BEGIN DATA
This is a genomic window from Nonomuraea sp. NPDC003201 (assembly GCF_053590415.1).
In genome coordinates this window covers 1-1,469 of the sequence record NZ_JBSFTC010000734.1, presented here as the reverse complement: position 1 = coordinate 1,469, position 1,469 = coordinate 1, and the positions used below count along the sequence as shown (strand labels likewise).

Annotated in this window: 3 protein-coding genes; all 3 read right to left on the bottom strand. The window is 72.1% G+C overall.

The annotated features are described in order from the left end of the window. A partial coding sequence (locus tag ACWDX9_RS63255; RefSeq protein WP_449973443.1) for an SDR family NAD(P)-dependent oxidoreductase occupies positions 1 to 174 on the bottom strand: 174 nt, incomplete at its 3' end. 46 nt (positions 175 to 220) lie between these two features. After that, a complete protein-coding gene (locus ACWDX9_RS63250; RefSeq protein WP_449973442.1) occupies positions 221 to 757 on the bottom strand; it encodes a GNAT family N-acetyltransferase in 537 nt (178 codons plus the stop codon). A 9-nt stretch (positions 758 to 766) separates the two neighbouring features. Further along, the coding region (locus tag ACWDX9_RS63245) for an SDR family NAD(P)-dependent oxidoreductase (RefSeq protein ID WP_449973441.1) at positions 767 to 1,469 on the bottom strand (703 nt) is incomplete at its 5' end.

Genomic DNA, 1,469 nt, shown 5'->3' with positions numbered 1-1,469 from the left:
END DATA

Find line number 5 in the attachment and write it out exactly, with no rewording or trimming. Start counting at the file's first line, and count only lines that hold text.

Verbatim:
Genomic DNA, 1,469 nt, shown 5'->3' with positions numbered 1-1,469 from the left: